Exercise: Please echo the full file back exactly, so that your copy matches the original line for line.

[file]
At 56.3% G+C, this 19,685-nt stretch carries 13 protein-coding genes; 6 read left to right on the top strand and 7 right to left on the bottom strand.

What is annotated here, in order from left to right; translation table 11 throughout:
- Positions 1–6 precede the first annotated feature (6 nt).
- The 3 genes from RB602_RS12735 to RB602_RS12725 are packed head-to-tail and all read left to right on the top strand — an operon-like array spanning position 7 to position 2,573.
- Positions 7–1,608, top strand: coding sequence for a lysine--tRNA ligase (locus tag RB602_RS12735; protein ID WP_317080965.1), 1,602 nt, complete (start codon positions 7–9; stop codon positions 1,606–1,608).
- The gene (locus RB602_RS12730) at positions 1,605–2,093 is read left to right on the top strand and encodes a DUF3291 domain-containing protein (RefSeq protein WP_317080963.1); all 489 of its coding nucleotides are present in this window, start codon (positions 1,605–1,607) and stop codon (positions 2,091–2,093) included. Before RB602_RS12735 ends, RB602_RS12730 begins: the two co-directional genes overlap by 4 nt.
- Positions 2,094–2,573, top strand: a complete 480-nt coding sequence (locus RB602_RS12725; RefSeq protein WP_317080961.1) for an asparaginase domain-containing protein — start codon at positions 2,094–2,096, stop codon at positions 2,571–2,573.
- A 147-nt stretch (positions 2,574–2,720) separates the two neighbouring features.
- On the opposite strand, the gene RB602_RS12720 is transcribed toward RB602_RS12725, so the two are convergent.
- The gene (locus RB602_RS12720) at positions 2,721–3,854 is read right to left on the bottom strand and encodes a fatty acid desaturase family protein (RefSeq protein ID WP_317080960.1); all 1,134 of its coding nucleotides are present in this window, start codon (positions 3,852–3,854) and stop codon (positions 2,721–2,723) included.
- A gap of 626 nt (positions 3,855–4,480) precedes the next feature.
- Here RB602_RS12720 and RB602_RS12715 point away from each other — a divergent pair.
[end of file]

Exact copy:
At 56.3% G+C, this 19,685-nt stretch carries 13 protein-coding genes; 6 read left to right on the top strand and 7 right to left on the bottom strand.

What is annotated here, in order from left to right; translation table 11 throughout:
- Positions 1–6 precede the first annotated feature (6 nt).
- The 3 genes from RB602_RS12735 to RB602_RS12725 are packed head-to-tail and all read left to right on the top strand — an operon-like array spanning position 7 to position 2,573.
- Positions 7–1,608, top strand: coding sequence for a lysine--tRNA ligase (locus tag RB602_RS12735; protein ID WP_317080965.1), 1,602 nt, complete (start codon positions 7–9; stop codon positions 1,606–1,608).
- The gene (locus RB602_RS12730) at positions 1,605–2,093 is read left to right on the top strand and encodes a DUF3291 domain-containing protein (RefSeq protein WP_317080963.1); all 489 of its coding nucleotides are present in this window, start codon (positions 1,605–1,607) and stop codon (positions 2,091–2,093) included. Before RB602_RS12735 ends, RB602_RS12730 begins: the two co-directional genes overlap by 4 nt.
- Positions 2,094–2,573, top strand: a complete 480-nt coding sequence (locus RB602_RS12725; RefSeq protein WP_317080961.1) for an asparaginase domain-containing protein — start codon at positions 2,094–2,096, stop codon at positions 2,571–2,573.
- A 147-nt stretch (positions 2,574–2,720) separates the two neighbouring features.
- On the opposite strand, the gene RB602_RS12720 is transcribed toward RB602_RS12725, so the two are convergent.
- The gene (locus RB602_RS12720) at positions 2,721–3,854 is read right to left on the bottom strand and encodes a fatty acid desaturase family protein (RefSeq protein ID WP_317080960.1); all 1,134 of its coding nucleotides are present in this window, start codon (positions 3,852–3,854) and stop codon (positions 2,721–2,723) included.
- A gap of 626 nt (positions 3,855–4,480) precedes the next feature.
- Here RB602_RS12720 and RB602_RS12715 point away from each other — a divergent pair.